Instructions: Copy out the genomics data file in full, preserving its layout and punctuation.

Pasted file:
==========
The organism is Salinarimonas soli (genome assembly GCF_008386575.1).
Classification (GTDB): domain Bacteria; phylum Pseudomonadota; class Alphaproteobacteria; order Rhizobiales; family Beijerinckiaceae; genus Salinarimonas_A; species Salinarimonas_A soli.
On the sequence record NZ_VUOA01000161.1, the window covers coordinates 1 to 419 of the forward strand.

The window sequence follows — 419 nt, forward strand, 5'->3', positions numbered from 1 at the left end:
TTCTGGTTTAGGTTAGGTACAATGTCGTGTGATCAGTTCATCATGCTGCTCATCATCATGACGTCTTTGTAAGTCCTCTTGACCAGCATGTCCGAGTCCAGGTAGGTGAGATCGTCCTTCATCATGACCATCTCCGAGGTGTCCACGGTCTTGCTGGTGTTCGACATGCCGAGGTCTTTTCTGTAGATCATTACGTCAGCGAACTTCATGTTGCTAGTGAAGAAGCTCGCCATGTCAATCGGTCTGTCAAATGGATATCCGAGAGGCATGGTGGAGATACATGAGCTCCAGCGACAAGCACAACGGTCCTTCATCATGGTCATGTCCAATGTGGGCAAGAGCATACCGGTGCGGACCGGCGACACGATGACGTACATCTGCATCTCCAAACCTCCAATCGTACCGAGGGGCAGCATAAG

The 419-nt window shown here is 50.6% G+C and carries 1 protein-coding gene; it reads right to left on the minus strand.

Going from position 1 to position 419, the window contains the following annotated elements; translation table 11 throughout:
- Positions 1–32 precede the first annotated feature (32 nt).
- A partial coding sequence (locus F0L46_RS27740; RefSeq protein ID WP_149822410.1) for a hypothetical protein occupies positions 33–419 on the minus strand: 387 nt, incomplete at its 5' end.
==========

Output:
The organism is Salinarimonas soli (genome assembly GCF_008386575.1).
Classification (GTDB): domain Bacteria; phylum Pseudomonadota; class Alphaproteobacteria; order Rhizobiales; family Beijerinckiaceae; genus Salinarimonas_A; species Salinarimonas_A soli.
On the sequence record NZ_VUOA01000161.1, the window covers coordinates 1 to 419 of the forward strand.

The window sequence follows — 419 nt, forward strand, 5'->3', positions numbered from 1 at the left end:
TTCTGGTTTAGGTTAGGTACAATGTCGTGTGATCAGTTCATCATGCTGCTCATCATCATGACGTCTTTGTAAGTCCTCTTGACCAGCATGTCCGAGTCCAGGTAGGTGAGATCGTCCTTCATCATGACCATCTCCGAGGTGTCCACGGTCTTGCTGGTGTTCGACATGCCGAGGTCTTTTCTGTAGATCATTACGTCAGCGAACTTCATGTTGCTAGTGAAGAAGCTCGCCATGTCAATCGGTCTGTCAAATGGATATCCGAGAGGCATGGTGGAGATACATGAGCTCCAGCGACAAGCACAACGGTCCTTCATCATGGTCATGTCCAATGTGGGCAAGAGCATACCGGTGCGGACCGGCGACACGATGACGTACATCTGCATCTCCAAACCTCCAATCGTACCGAGGGGCAGCATAAG

The 419-nt window shown here is 50.6% G+C and carries 1 protein-coding gene; it reads right to left on the minus strand.

Going from position 1 to position 419, the window contains the following annotated elements; translation table 11 throughout:
- Positions 1–32 precede the first annotated feature (32 nt).
- A partial coding sequence (locus F0L46_RS27740; RefSeq protein ID WP_149822410.1) for a hypothetical protein occupies positions 33–419 on the minus strand: 387 nt, incomplete at its 5' end.